The Inspiration Nation

December 15, 2007

How to look at fear for what it really is and move past it

Filed under: Fear Busting, Personal Development — tshombe @ 12:11 am

A little over a year ago, I wrote about finding inspiration by feeling the fear and doing it anyway.

Unless we’re running from or fighting off wild boars or something, whatever the thing is that we’re fearing is made up, imaginery — even if it seems very real in the moment.

I came across a little exercise that Susan Hinds of Xocai Healthy Chocolate shared about how to get to the root of whatever it is we’re fearing.  Sometimes knowledge itself is transformative.

She was reading The Success Principles, by Jack Canfield.  In it, Jack offers the following exercise:

To help you better understand how we actually bring unfounded fear into our lives, make a list of things you are afraid to do. This is not a list of things you are afraid of, such as being afraid of spiders, but things you’re afraid to do, such as pick up a spider.

  • Ask my boss for a raise
  • Ask Sally out for a date
  • Go skydiving
  • Leave my kids home alone with a sitter
  • Leave this job that I hate
  • Take 2 weeks away from the office
  • Ask my friends to look at my new business opportunity
  • Delegate any part of my job to others

Now go back and restate each fear using the following format:

I want to ________________, and I scare myself by imaging _______________ .

The key words are I scare myself by imagining.  All fear is self-created by imagining some negative outcome in the future.

What do you think of that?

What in your life are you afraid of doing that leaves you immobilized, right where you are in life rather than where you want to be?

I challenge you to take a few minutes to do this exercise for yourself to see what you discover about yourself.

Dov Baron said in his experiential program, Attracting Force, that "All fear exists in either the past or the future.  In ‘the now,’ there is only love.  Step out of fear and into love."

Isn’t that great?  Isn’t that powerful?

If we substitute fear with love, what is there that we wouldn’t do?



October 23, 2007

How to release fear in favor of skinny-dipping in the Unified Field

Filed under: Abundance, Fear Busting, Law of Attraction / Resonance — tshombe @ 9:25 pm

This past weekend, Chad and I experienced for the second time a gift surpassing all others.  We attended Dr. Dov Baron’s 3-day intensive workshop, Attracting Force, where we experienced firsthand how to release fears that have been holding us back from being all that we are meant to be.

Everyone on Earth should attend Attracting Force, and really, all of Dov’s life-changing personal development programs.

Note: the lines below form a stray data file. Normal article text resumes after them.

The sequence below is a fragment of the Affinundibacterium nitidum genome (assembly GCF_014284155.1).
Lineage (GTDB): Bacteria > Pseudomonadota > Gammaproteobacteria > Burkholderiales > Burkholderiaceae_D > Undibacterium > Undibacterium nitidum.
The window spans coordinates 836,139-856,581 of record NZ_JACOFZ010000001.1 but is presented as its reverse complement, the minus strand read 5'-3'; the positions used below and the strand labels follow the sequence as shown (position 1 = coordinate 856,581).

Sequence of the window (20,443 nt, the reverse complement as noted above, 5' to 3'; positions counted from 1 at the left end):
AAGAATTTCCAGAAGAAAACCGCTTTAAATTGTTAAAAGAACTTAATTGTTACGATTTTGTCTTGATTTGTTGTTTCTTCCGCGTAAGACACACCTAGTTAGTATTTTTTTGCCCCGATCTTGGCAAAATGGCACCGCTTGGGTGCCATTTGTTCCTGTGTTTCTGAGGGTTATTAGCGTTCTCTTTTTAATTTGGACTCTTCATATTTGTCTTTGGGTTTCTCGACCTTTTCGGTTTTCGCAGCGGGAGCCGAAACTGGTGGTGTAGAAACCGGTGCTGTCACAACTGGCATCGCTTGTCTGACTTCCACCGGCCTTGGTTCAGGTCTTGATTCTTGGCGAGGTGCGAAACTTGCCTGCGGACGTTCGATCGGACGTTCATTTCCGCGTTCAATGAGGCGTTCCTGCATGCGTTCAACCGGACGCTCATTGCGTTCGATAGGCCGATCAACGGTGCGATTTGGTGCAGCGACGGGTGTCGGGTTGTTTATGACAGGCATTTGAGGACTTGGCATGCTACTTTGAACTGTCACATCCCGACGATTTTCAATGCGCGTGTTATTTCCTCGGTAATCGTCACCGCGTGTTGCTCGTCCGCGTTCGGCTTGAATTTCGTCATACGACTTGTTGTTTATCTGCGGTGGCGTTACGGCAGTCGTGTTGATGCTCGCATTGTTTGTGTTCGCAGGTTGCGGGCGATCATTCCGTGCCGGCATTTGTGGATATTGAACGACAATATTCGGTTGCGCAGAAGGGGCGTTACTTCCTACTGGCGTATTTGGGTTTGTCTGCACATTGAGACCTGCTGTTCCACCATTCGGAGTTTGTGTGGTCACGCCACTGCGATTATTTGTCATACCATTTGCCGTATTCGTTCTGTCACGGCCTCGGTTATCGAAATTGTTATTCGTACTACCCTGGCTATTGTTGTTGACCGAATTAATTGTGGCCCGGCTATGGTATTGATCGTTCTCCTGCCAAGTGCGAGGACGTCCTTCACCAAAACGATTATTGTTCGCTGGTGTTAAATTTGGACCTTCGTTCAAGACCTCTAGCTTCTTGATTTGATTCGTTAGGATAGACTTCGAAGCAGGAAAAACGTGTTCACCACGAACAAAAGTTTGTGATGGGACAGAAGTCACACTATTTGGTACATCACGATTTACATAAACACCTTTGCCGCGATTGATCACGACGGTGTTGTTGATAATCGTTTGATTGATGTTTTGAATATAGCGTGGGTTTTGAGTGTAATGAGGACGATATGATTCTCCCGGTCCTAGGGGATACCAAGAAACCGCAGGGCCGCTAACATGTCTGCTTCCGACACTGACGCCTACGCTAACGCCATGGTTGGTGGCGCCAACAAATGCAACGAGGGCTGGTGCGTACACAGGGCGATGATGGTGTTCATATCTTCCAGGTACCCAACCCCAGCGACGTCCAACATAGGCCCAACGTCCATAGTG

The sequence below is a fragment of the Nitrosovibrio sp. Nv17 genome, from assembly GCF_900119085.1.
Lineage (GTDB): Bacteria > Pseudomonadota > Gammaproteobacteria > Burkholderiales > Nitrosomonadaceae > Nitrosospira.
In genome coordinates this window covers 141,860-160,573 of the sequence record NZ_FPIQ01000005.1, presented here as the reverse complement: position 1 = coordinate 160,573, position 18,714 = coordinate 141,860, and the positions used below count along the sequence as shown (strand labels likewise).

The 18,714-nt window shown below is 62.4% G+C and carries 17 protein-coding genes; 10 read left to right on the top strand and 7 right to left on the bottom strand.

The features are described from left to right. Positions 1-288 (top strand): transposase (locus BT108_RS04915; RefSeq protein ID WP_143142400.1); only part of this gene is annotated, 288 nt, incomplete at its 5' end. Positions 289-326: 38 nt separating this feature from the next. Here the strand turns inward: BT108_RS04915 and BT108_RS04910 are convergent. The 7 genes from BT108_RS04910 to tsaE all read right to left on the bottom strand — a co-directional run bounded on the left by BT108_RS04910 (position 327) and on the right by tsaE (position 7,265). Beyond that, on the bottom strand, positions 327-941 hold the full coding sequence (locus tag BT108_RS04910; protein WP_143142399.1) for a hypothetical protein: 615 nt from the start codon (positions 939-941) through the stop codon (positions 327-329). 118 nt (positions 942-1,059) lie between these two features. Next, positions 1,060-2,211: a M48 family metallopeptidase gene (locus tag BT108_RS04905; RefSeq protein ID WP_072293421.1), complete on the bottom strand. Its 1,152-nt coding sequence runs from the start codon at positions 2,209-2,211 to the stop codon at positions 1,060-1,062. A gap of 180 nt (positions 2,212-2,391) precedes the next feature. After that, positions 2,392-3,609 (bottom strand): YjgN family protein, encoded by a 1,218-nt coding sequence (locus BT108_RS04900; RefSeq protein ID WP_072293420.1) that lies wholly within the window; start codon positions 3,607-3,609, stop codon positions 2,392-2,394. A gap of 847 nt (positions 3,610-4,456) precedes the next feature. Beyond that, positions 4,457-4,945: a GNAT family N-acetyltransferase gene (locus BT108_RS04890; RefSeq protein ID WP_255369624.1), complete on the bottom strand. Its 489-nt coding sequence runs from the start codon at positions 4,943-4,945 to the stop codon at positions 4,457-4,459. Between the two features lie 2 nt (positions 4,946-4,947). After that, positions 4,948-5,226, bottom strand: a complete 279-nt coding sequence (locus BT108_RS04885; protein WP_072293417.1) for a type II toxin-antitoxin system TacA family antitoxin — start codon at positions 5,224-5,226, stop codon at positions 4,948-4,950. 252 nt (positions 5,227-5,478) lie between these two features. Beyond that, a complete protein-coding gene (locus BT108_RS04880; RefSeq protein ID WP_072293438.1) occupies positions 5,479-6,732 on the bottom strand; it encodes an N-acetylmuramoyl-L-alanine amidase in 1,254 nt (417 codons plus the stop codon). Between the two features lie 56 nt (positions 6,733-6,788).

Chad wrote a poem this past spring that reveals how to release fear and enter into joy.  Every time I read it, I feeeeeeeel the magic of every word as it sends chills up my spine.

You can read it here on The Inspiration Nation or on Chad’s own website.  It is nothing short of inspirational and inspiring.

If you click on the link on the audio player below, you can listen to me reading Skinny-Dipping in the Unified Field as you follow along.


or, you can Click here to listen…

I’m excited to hear your impressions!


July 25, 2007

Lessons from crabs about why we must be vulnerable

Filed under: Fear Busting, Personal Development — tshombe @ 12:45 am

What do crabs know that we humans have trouble understanding?

What?  Have no idea?

Neither did I, until Dov Baron explained this phenomenon.  The blunt truth is that crabs willingly make themselves vulnerable in order to grow.

It’s a strange paradox that many of us have difficulty — some are openly resistant to even the idea — allowing ourselves to be vulnerable when we may cognitively know that growth (both personally and professionally) requires the courage to be vulnerable.

And the common crab can teach us a thing or two about the value of embracing risk and vulnerability in the interests of growth.

What I didn’t know about crabs (that once mentioned to me I see as plainly obvious) is that their skeleton (called an exoskeleton) is on the outside of their bodies.  It is hard and inflexible, and it’s main function is protection.  For example, if a bird or other like predator pecks at or attacks the crab, the crab’s exoskeleton serves as armor, as a barrier from and against the blows.

This same structure, because of its inflexibility, also (ironically) becomes a ceiling for growth and development of the organism.

The crab intuitively knows that, in order to grow, it must back out of its shell.  Tthis is what the crab, in fact, does.

The process of shedding the exoskeleton is called molting.  As reported by Brian Handwerk of National Geographic News,  "They pump themselves up and inflate their gut, and that increased pressure will cause the old outer skeleton to crack, so that the crab can back out of it."

The only problem is, now without a protective skeleton, the crab is open to attack; it is now vulnerable.  However, if it were to remain within it’s restrictive shell, it would suffocate.

So it is with us.

We’re trained (particularly men) that vulnerability is the ultimate death, that it will pierce the heart, leaving us disgraced and pitiful.

But, what if you were to outgrow your armor?  What could you do, have, or be if you refused to suffocate in your protective shell?

When you decide to live your life authentically and honestly by discarding your exoskeleton, you are indeed more open to attack.  At the same time, however, it’s simply not possible to grow and become all you are meant to be by staying where you are.

What might you be holding onto (in the name of protection or self-preservation) that may be keeping you from realizing your dreams?

What might be wonderful about letting that go?


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